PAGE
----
The journey to India made by the great adept, Apollonius, of Tyana, was a special interest for us modern students of occultism. The story of this journev, related in the life of Apollonius by Philostratus, has been held by many to be a fable, and Mr. Tredwell, in his laudable work, omits any account of it. To an earnest Theosophist, however, the internal evidence if the narration is too strong to be resisted, although it is told at third hand probably with the adornments, which an accomplished Greek author thought needful for the requisite grace of style.
Apollonius may perhaps be said to have been the Master whose mission was to set the temples in order for the departure of the glorious classic era. Born in the same century as Jesus of Nazareth, nowhere did the teachings of the two, so far as it appears, come into open contact, although the fame of the former spread far and wide in Europe, Asia and Africa during his lifetime. It is said, however, that although no creed bears his name, his work in the world was nevertheless immense and his teachings have, in many unperceived ways, influenced millions of human beings down to the present day.
Apollonius was still a young man when he went to India, but even then he was famous for his wisdom. He had been sent, as a boy of fourteen years, to school in Tarsus by his wealthy father, but he did not like the ways of that city and he was allowed to remove to Aegae, also in Sicily, where he studied the great philosophers and was specially drawn to the teachings of Pythagoras. At the age of sixteen he fully adopted the Pythagorean life and held firmly to it ever after, letting his hair grow long, eating no flesh, and drinking no wine, and wearing no clothing made of animal products. He took up his abode in the temple of Asclepius, and thousands were attracted thither by the wisdom of the wonderfully beautiful youth. Grown to manhood, he made a vow of silence and spoke not a word for five years. Then for a time he taught in Antioch. When asked how the wise man should treat questions of learning, he replied: "Like the law-giver. For the law-giver must make that, of whose truth he has convinced himself, into commandments for the multitude."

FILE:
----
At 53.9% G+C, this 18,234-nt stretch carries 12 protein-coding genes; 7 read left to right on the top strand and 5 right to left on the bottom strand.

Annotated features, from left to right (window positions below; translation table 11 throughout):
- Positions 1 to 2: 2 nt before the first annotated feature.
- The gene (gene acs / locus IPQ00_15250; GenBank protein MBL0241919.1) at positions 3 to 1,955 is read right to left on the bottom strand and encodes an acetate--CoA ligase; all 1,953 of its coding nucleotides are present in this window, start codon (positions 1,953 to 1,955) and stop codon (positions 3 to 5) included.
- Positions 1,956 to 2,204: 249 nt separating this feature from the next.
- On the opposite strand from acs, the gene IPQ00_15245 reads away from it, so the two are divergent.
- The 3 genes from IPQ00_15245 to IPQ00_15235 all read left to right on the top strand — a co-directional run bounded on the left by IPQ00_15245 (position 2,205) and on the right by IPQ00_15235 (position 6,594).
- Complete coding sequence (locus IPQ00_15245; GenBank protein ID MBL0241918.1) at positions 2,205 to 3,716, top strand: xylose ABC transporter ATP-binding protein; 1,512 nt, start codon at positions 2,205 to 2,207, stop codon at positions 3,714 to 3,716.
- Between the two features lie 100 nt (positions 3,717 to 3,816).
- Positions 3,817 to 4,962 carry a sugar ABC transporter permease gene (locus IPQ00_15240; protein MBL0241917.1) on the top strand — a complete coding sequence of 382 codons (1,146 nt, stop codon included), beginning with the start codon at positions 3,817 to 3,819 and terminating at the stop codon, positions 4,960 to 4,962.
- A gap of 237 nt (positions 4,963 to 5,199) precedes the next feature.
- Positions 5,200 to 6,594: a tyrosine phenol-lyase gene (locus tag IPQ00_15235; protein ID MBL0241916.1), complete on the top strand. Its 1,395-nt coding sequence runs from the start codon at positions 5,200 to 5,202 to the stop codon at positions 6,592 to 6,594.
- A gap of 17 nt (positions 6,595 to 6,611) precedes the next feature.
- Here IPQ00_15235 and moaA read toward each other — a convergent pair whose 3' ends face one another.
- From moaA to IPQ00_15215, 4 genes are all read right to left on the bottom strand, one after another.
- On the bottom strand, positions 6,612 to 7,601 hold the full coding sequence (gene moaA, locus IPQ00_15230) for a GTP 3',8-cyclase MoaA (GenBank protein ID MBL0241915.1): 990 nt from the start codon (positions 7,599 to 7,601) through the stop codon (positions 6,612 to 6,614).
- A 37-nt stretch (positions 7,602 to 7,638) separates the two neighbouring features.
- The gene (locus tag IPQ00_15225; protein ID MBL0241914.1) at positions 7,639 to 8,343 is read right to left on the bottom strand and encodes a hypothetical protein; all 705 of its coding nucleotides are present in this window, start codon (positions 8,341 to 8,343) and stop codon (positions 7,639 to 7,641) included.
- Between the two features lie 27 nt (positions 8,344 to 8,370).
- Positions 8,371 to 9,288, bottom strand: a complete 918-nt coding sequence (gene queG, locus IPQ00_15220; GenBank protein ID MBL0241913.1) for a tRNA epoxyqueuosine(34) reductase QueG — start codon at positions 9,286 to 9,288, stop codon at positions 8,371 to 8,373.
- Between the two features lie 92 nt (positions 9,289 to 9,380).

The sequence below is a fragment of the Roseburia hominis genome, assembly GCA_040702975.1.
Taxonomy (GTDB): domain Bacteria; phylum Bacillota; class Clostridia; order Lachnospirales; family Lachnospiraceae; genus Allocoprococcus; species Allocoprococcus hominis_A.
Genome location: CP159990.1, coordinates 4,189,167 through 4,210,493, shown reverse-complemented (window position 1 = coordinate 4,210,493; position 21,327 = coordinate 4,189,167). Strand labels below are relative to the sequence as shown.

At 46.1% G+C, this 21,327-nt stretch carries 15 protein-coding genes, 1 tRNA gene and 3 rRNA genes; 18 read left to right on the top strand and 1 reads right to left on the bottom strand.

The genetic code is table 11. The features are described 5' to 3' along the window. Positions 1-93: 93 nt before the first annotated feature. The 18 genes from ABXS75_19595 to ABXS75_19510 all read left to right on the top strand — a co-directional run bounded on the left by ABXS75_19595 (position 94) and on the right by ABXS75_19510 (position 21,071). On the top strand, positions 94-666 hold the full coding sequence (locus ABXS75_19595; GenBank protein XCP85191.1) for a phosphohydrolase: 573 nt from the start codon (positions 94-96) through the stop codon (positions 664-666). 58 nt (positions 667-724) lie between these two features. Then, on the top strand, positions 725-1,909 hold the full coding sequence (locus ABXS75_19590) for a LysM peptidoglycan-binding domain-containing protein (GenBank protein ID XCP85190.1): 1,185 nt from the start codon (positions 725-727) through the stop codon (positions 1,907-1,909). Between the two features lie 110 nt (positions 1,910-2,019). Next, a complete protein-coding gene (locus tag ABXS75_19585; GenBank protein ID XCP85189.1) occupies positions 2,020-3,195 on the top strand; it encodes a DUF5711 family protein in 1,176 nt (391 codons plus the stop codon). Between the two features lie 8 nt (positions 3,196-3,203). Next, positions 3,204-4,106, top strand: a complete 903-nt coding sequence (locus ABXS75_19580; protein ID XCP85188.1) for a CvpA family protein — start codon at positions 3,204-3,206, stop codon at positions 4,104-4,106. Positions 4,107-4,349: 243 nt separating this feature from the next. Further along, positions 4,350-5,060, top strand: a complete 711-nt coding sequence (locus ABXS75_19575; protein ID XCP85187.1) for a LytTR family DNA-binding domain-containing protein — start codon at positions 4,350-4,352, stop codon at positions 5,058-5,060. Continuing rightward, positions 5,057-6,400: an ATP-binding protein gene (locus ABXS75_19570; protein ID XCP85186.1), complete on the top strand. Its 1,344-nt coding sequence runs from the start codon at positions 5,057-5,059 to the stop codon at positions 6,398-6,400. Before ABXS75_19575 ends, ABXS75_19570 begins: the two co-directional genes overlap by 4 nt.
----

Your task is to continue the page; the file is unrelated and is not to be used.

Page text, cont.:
He now conceived the idea of a journey to India to meet the wise men known as Brahmins and Hyrkanians. He afterwards told the Egyptian Gymnosophists that his thoughts were directed to them in his youth, but his teacher pointed out to him that in India lived the men who stood nearest the source of wisdom, and from whom the Egyptians themselves derived their light. His seven disciples in Antioch had not the courage to undertake the journey with him, and he departed with two of his family servants, "one for writing rapidly and the other finely," according to Philostratus. At Ninus he was joined by Damis the Ninivite. This young Assyrian was thenceforth his devoted disciple, accompanying him on all his many journeys throughout his long career. It is to Damis that we chiefly owe the detailed accounts of the doings of the Master thenceforward. We are thereby enabled to see Apollonius in his daily life; in his various deeds and actions, his familiar sayings recorded as he talks with his faithful companion about the common sights and occurrences around them. The picture is therefore exceptionally intimate, and the man himself is brought near to us as well as his divine teachings. When Damis was reproached for writing down such trifles about his master, and compared with a dog devouring the crumbs from a table, he replied: "When the gods are feasting they doubtless have servants who take care that no crumbs of ambrosia are lost."